What to Know About Student Loans
At some point, you may face circumstances that make repayment difficult. When this happens, you might qualify for a deferment, which is a temporary postponement or payment adjustment that allows you time to get back on your feet. Contact your loan holder to see if you qualify.
- Things to keep in mind
- During deferment, the government will pay the interest on your subsidized loans.
- You are responsible for paying interest on any unsubsidized loans. If you don’t, the interest will accrue, meaning the interest will be added to the principal when the deferment is over. This added interest will increase your total loan amount.
- What life circumstances qualify?
Generally, deferments are granted for:
- Economic hardship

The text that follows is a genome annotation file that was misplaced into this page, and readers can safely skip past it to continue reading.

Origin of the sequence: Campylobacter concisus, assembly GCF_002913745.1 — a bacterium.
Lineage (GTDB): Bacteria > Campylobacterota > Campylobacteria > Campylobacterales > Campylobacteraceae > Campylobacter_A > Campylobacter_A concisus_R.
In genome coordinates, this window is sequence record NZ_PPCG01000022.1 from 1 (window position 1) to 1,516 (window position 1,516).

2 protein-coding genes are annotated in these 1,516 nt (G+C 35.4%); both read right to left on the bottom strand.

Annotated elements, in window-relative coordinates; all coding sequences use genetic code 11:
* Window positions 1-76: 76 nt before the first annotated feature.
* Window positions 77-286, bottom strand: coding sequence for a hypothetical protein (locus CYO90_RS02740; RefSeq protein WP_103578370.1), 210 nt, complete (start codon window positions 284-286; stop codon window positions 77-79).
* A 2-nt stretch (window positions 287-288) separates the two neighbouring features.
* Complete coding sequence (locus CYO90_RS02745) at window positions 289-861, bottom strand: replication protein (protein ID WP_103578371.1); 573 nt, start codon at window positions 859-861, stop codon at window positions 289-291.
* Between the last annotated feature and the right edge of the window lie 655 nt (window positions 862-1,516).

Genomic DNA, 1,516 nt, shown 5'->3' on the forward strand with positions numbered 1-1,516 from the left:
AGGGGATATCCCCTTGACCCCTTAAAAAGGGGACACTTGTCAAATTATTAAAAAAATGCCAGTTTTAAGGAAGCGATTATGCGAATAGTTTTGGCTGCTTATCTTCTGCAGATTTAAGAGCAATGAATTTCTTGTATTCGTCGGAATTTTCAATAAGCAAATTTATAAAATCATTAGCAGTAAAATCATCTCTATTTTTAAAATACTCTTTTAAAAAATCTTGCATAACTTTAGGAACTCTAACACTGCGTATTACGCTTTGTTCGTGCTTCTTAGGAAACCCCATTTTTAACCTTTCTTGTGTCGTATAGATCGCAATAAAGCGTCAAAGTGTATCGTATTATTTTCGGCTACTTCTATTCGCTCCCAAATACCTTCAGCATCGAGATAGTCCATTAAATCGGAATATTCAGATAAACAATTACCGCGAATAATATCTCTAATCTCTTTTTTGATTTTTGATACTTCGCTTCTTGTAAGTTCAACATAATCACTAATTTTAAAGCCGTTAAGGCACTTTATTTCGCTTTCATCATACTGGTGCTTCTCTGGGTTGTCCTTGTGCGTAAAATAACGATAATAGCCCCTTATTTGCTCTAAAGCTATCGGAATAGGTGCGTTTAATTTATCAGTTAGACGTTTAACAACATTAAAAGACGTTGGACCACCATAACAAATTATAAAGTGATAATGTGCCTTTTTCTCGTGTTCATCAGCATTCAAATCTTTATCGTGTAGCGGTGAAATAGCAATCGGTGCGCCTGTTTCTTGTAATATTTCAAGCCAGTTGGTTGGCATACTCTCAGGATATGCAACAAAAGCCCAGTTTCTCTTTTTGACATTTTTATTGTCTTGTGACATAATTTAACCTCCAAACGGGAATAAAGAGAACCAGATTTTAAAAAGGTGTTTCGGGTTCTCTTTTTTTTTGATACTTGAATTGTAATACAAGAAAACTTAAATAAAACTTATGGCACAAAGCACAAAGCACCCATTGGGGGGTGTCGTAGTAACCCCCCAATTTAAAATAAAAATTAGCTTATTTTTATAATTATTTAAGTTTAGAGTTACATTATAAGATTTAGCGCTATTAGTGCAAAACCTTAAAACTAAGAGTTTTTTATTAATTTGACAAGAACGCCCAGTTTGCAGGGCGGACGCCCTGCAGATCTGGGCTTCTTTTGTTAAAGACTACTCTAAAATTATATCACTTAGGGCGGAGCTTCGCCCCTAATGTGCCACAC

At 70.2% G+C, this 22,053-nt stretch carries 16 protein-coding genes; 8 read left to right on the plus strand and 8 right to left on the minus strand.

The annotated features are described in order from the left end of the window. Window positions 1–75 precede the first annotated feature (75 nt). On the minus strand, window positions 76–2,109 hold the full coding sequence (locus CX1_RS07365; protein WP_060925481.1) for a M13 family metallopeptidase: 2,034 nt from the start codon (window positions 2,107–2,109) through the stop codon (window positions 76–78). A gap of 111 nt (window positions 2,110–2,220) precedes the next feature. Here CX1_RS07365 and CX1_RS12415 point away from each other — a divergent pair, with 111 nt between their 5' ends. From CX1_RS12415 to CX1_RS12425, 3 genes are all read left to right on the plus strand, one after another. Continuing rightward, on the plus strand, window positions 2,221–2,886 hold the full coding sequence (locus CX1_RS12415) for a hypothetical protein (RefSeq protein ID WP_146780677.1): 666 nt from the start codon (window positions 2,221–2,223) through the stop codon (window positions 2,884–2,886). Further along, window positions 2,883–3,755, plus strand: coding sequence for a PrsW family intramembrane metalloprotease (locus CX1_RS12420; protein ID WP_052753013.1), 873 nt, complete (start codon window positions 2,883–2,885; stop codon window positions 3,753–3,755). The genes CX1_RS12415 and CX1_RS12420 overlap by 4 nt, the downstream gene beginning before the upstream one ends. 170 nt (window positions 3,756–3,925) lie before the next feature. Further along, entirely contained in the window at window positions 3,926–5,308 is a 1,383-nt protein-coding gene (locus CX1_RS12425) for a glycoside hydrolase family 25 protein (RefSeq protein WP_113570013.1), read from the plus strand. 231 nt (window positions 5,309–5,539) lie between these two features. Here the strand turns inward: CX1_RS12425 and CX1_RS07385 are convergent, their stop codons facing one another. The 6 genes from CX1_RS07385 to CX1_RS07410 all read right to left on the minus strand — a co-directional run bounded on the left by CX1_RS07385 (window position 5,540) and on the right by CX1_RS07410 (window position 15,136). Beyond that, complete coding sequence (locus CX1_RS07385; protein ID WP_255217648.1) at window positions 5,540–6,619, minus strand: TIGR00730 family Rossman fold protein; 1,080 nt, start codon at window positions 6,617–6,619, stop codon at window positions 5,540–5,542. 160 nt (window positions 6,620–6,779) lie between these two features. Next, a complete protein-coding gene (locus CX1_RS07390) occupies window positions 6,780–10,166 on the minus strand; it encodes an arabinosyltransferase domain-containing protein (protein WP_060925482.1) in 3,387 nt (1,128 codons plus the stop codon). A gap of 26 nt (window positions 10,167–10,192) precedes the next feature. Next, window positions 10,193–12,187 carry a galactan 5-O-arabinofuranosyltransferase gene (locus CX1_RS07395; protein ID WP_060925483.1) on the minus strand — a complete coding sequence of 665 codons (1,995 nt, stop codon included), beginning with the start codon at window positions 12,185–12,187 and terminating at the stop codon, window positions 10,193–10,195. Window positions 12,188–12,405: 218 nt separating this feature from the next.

- Military service
- Enrollment in school on at least a half-time basis
- Study in a graduate fellowship program
- Participation in a rehabilitation training program for disabled individuals
Other types of deferments might also be available. Check with your loan holder or the company that services your loan for more information.
- Requesting a deferment
First, contact your loan holder. Then, you can apply by downloading, completing, and submitting the appropriate form. Remember that each deferment request must be approved before your payments will be postponed.
For more information about deferment, visit the U.S. Department of Education’s website.